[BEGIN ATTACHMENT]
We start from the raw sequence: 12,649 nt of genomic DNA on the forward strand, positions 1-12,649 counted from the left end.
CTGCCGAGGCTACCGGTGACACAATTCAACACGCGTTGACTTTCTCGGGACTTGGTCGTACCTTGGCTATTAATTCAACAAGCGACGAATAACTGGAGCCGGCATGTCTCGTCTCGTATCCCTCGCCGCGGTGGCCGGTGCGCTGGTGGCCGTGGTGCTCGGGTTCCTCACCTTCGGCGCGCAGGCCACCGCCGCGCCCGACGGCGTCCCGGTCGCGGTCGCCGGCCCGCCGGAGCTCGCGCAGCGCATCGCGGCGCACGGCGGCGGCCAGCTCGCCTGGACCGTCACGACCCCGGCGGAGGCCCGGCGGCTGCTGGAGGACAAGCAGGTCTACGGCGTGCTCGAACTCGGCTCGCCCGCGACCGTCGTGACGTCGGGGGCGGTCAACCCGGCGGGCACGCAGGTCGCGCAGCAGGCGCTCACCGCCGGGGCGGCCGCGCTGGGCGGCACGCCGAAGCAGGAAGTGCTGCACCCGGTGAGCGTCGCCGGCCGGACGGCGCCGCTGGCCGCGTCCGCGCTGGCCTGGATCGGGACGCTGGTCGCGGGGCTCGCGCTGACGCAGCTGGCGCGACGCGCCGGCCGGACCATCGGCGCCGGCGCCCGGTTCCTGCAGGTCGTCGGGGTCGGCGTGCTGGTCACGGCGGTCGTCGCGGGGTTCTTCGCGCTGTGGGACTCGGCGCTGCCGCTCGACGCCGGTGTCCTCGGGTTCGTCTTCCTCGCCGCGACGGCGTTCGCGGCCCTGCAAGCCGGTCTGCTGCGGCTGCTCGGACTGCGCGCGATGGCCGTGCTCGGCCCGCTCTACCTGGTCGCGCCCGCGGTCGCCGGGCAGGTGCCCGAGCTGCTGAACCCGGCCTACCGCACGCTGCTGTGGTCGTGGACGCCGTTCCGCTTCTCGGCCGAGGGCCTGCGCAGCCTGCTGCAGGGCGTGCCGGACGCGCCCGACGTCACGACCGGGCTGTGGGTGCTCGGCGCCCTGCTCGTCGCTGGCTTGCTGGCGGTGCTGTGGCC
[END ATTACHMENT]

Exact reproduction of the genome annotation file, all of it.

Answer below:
We start from the raw sequence: 12,649 nt of genomic DNA on the forward strand, positions 1-12,649 counted from the left end.
CTGCCGAGGCTACCGGTGACACAATTCAACACGCGTTGACTTTCTCGGGACTTGGTCGTACCTTGGCTATTAATTCAACAAGCGACGAATAACTGGAGCCGGCATGTCTCGTCTCGTATCCCTCGCCGCGGTGGCCGGTGCGCTGGTGGCCGTGGTGCTCGGGTTCCTCACCTTCGGCGCGCAGGCCACCGCCGCGCCCGACGGCGTCCCGGTCGCGGTCGCCGGCCCGCCGGAGCTCGCGCAGCGCATCGCGGCGCACGGCGGCGGCCAGCTCGCCTGGACCGTCACGACCCCGGCGGAGGCCCGGCGGCTGCTGGAGGACAAGCAGGTCTACGGCGTGCTCGAACTCGGCTCGCCCGCGACCGTCGTGACGTCGGGGGCGGTCAACCCGGCGGGCACGCAGGTCGCGCAGCAGGCGCTCACCGCCGGGGCGGCCGCGCTGGGCGGCACGCCGAAGCAGGAAGTGCTGCACCCGGTGAGCGTCGCCGGCCGGACGGCGCCGCTGGCCGCGTCCGCGCTGGCCTGGATCGGGACGCTGGTCGCGGGGCTCGCGCTGACGCAGCTGGCGCGACGCGCCGGCCGGACCATCGGCGCCGGCGCCCGGTTCCTGCAGGTCGTCGGGGTCGGCGTGCTGGTCACGGCGGTCGTCGCGGGGTTCTTCGCGCTGTGGGACTCGGCGCTGCCGCTCGACGCCGGTGTCCTCGGGTTCGTCTTCCTCGCCGCGACGGCGTTCGCGGCCCTGCAAGCCGGTCTGCTGCGGCTGCTCGGACTGCGCGCGATGGCCGTGCTCGGCCCGCTCTACCTGGTCGCGCCCGCGGTCGCCGGGCAGGTGCCCGAGCTGCTGAACCCGGCCTACCGCACGCTGCTGTGGTCGTGGACGCCGTTCCGCTTCTCGGCCGAGGGCCTGCGCAGCCTGCTGCAGGGCGTGCCGGACGCGCCCGACGTCACGACCGGGCTGTGGGTGCTCGGCGCCCTGCTCGTCGCTGGCTTGCTGGCGGTGCTGTGGCC